From establishing product-market fit to marketing their brand to delivering products, there’s no shortage of hurdles DTC brands must overcome to be successful. This is why many brands opt to outsource fulfillment to a 3PL—relinquishing founders from any day-to-day logistics. Nevertheless, whether you’re outsourcing or not, evaluating if you should use a single-carrier shipping vs. a multi-carrier shipping method can be a tough decision if you're unsure of the differences.
Read on to learn the pros and cons of single- and multi-carrier shipping methods and how they may benefit your business in different ways.
Single-carrier shipping is a business’ choice to use a single carrier, like UPS or FedEx, to deliver all of their orders to customers. At first glance, this option seems easier to manage, but it’s not without pitfalls. We’ll get more into that later.
As the name suggests, multi-carrier shipping is when an ecommerce business opts to use multiple carriers to deliver orders to customers. In other words, some combination of UPS, FedEx, USPS, and possibly more. On the surface, this may seem like more effort than it’s worth; but using multiple carriers gives DTC brands more choice, flexibility, and negotiating power.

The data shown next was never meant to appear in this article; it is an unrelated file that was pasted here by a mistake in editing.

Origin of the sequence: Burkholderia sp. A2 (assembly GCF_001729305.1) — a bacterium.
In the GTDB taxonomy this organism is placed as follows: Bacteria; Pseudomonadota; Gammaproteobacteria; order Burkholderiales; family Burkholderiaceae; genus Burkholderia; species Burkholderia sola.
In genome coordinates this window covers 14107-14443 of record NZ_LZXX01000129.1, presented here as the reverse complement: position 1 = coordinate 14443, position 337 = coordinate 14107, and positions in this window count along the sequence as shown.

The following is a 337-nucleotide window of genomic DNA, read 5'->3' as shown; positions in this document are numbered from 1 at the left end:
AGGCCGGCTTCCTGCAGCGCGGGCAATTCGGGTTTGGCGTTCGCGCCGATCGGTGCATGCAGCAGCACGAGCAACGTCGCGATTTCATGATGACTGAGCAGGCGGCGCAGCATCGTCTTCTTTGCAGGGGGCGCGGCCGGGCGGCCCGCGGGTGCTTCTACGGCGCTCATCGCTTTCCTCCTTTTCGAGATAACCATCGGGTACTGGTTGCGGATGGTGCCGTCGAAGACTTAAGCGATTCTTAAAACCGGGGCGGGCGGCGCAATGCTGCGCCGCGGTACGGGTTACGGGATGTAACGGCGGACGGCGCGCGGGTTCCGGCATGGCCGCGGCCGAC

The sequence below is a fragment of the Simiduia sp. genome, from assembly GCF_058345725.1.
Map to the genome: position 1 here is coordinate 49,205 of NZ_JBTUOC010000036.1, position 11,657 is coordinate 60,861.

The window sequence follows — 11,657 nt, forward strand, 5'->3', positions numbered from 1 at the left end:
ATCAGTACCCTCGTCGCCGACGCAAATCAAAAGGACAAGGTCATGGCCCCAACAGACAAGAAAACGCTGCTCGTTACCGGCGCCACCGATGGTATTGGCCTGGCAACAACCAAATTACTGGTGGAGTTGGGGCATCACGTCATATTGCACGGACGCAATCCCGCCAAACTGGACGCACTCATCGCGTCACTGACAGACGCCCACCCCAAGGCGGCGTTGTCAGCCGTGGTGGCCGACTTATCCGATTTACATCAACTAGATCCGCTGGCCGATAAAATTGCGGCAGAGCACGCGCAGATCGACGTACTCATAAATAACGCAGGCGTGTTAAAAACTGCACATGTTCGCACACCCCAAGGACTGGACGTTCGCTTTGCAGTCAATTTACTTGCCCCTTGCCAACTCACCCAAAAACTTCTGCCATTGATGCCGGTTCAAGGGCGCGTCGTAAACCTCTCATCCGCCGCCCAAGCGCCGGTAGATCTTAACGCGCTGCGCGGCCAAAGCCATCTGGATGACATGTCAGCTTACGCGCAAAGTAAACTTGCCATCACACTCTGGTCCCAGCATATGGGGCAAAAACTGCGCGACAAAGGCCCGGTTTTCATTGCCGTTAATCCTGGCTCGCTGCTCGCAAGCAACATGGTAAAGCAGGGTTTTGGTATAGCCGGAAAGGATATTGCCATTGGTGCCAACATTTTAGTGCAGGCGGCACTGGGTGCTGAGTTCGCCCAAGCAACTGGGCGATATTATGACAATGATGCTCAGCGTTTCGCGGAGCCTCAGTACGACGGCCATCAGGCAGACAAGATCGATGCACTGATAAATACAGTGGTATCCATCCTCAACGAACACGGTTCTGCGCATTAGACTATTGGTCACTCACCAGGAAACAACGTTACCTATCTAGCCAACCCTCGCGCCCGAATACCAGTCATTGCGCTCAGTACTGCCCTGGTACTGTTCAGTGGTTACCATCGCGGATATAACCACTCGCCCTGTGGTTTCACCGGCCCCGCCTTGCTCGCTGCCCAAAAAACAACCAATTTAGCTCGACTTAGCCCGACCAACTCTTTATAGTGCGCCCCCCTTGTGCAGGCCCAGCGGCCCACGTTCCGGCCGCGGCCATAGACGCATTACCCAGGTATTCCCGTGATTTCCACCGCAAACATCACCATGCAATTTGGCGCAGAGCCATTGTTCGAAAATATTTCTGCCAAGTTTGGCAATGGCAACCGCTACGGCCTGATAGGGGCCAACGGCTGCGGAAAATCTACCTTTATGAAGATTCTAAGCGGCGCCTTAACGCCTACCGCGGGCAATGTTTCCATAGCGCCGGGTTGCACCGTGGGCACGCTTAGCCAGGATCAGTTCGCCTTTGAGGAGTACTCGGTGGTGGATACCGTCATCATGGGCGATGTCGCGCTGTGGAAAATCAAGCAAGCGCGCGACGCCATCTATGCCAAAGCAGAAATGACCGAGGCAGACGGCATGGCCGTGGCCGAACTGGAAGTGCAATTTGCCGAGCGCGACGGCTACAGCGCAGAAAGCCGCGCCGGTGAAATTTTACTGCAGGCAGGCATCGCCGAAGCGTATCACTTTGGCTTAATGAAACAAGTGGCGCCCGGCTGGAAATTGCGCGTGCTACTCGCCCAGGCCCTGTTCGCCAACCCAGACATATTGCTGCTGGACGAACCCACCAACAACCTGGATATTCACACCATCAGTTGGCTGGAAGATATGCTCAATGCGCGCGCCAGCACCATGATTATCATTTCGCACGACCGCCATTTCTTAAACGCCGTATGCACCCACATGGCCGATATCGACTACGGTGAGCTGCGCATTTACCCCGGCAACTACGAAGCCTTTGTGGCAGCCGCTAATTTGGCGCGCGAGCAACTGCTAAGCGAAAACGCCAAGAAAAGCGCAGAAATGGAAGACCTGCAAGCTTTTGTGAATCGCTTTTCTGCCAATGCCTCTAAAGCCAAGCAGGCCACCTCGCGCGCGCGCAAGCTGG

The difference between single-carrier and multi-carrier shipping isn’t as simple as one vs. many—there are specific nuances, benefits, and shortcomings of each approach to ecommerce order fulfillment. Let’s dig in.
Any way you slice it, DTC shipping and order fulfillment are complex. Whether you use a single-carrier or multi-carrier approach, most warehouse operations like receiving, storage, and pick and pack will be the same. The biggest difference here is that multi-carrier shipping would require the staff at your fulfillment center to ensure they’re affixing the appropriate shipping label to each package.
When using multiple carriers, it’s important that your fulfillment software is able to support custom logic that will automatically assign the right shipping carrier and method to an order when it’s placed—whether that is determined by the shipping method the customer chose at checkout, the size and weight of the SKUs in the order, or the customer’s location.
But let’s not get ahead of ourselves. Below is a breakdown of the pros and cons of single- and multi-carrier shipping.